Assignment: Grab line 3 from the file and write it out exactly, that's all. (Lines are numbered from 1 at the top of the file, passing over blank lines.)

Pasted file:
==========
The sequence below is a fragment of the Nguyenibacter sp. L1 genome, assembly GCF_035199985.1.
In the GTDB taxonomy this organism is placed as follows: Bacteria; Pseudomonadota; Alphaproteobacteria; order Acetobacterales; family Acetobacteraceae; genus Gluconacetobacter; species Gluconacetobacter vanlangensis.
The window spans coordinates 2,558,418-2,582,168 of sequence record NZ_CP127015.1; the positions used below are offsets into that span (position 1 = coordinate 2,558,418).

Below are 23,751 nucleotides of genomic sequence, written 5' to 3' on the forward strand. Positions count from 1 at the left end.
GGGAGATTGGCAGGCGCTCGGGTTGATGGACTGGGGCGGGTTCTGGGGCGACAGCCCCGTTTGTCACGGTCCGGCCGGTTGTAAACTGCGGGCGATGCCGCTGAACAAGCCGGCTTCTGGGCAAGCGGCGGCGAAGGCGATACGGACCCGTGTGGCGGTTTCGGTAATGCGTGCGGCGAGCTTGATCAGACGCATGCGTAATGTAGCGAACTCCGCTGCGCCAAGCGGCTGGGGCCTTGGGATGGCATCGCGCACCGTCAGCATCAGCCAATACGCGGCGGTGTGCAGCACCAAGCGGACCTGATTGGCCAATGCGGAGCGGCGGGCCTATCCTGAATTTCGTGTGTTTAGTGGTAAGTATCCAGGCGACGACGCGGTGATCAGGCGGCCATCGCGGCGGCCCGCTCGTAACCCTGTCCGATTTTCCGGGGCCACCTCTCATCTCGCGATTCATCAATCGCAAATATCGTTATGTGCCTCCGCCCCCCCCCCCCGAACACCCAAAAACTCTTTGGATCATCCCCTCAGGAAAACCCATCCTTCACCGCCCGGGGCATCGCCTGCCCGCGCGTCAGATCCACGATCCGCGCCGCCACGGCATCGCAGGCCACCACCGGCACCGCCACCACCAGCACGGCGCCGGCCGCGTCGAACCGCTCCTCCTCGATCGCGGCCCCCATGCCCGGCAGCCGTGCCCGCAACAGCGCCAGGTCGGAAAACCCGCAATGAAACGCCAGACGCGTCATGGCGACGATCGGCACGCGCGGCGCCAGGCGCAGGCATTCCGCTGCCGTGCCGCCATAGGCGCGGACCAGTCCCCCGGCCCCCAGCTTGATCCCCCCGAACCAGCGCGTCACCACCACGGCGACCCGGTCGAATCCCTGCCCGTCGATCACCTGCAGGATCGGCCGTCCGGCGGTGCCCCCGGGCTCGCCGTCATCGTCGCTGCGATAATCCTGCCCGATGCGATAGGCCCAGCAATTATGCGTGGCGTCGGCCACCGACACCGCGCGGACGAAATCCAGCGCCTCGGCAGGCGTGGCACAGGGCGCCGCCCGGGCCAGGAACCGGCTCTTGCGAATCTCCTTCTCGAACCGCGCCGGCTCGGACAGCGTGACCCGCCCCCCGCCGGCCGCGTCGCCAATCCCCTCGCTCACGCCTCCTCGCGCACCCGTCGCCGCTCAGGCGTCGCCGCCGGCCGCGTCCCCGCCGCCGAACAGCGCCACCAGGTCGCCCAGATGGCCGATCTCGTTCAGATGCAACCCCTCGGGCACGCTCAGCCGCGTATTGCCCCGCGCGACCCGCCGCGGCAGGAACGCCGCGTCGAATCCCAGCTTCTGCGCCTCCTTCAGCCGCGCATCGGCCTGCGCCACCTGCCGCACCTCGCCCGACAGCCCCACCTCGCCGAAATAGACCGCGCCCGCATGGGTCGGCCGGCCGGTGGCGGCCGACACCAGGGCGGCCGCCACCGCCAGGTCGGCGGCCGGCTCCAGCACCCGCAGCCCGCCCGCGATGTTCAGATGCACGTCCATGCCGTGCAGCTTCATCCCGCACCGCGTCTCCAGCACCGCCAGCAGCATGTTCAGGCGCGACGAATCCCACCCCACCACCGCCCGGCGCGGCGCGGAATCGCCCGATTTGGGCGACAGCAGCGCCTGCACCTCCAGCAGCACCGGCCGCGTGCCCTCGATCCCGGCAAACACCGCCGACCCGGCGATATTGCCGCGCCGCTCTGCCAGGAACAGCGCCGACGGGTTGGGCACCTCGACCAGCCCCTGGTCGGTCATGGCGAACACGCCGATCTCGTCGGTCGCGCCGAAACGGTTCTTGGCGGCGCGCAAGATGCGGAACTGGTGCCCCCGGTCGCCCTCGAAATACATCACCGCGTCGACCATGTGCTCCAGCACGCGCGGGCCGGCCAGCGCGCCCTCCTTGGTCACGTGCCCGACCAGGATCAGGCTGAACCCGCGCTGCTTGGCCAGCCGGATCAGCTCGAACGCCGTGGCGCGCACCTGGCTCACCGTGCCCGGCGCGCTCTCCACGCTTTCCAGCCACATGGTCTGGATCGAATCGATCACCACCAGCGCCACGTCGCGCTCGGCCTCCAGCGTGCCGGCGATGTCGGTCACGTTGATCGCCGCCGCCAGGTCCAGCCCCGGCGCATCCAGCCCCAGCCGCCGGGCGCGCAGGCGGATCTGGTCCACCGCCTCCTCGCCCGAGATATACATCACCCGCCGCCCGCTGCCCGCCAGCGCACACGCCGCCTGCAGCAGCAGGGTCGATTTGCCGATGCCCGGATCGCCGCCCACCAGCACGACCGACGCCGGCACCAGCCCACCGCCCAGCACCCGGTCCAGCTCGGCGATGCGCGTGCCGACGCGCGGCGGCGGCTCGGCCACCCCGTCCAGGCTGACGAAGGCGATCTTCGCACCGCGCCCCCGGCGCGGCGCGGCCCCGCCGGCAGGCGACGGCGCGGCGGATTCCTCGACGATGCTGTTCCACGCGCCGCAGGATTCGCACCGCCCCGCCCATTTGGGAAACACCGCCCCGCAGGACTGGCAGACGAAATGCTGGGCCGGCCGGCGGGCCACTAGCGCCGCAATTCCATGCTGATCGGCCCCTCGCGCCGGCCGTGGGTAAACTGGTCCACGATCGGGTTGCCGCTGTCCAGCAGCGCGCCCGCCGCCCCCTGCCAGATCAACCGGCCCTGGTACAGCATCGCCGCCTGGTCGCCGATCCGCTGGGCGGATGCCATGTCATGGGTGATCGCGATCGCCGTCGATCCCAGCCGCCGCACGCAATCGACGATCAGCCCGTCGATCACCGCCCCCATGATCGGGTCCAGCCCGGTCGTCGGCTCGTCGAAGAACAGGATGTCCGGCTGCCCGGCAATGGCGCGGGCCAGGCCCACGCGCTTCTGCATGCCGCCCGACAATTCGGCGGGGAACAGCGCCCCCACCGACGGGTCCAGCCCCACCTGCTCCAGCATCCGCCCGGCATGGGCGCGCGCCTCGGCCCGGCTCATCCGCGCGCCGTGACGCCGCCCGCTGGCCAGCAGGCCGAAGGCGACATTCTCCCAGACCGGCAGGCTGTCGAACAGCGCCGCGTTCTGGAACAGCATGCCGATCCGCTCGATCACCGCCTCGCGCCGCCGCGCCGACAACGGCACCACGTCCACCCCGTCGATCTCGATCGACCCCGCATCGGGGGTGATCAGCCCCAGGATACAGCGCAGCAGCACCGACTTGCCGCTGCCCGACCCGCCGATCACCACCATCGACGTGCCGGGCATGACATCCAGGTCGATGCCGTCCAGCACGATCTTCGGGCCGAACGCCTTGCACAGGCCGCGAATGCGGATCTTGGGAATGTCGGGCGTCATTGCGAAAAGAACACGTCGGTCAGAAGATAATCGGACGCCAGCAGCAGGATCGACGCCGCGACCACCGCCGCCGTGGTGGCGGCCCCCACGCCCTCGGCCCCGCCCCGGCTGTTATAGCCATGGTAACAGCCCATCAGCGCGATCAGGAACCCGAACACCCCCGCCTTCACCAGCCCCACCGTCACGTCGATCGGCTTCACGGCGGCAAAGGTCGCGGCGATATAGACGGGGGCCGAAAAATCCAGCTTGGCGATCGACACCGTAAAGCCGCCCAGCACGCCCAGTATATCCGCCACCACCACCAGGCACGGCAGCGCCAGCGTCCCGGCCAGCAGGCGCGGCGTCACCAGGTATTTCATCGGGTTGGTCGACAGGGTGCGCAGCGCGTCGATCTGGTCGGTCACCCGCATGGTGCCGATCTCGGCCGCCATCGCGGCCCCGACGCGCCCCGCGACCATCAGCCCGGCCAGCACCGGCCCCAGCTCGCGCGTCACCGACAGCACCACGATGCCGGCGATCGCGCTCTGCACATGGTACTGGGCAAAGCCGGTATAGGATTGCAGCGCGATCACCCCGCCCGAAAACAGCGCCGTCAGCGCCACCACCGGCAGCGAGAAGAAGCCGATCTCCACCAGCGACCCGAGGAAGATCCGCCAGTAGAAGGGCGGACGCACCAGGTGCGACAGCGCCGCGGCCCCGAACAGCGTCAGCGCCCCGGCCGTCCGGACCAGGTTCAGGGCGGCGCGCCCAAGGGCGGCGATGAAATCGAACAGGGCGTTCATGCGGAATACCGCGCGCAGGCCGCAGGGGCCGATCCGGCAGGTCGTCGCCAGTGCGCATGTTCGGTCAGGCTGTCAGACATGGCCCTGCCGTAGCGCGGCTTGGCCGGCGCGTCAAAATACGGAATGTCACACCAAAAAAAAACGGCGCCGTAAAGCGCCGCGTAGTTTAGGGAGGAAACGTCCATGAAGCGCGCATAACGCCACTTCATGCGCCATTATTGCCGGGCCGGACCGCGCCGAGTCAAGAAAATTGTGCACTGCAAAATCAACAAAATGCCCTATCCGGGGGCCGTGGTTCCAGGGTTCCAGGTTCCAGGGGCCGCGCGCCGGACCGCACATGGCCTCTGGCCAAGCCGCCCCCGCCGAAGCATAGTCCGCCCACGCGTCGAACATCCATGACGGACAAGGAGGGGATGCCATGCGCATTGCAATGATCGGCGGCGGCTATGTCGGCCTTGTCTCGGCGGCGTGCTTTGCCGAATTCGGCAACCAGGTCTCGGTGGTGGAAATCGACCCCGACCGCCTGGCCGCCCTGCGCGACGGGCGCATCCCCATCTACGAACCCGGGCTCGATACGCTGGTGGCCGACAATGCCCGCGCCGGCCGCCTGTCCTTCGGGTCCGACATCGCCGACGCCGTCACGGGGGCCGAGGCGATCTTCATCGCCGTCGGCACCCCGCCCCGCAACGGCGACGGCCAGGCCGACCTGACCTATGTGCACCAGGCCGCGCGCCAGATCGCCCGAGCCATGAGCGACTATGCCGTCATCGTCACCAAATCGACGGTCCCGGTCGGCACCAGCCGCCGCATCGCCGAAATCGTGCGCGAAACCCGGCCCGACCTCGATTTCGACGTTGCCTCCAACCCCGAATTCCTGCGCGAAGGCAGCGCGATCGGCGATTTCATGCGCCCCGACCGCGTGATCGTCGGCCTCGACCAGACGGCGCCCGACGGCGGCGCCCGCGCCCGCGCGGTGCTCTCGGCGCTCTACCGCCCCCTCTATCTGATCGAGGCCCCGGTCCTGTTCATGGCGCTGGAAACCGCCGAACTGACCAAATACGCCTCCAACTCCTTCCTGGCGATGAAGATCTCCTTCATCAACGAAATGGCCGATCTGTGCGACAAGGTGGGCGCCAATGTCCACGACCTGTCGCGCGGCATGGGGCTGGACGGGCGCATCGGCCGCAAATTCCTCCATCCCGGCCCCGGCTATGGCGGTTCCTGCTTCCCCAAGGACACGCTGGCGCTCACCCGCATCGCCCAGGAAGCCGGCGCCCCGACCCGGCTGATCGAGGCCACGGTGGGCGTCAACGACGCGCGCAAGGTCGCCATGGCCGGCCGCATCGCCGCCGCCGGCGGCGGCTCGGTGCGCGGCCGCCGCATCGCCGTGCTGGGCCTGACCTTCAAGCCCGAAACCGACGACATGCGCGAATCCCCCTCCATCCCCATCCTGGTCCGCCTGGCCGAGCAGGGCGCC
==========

The window spans coordinates 2,558,418-2,582,168 of sequence record NZ_CP127015.1; the positions used below are offsets into that span (position 1 = coordinate 2,558,418).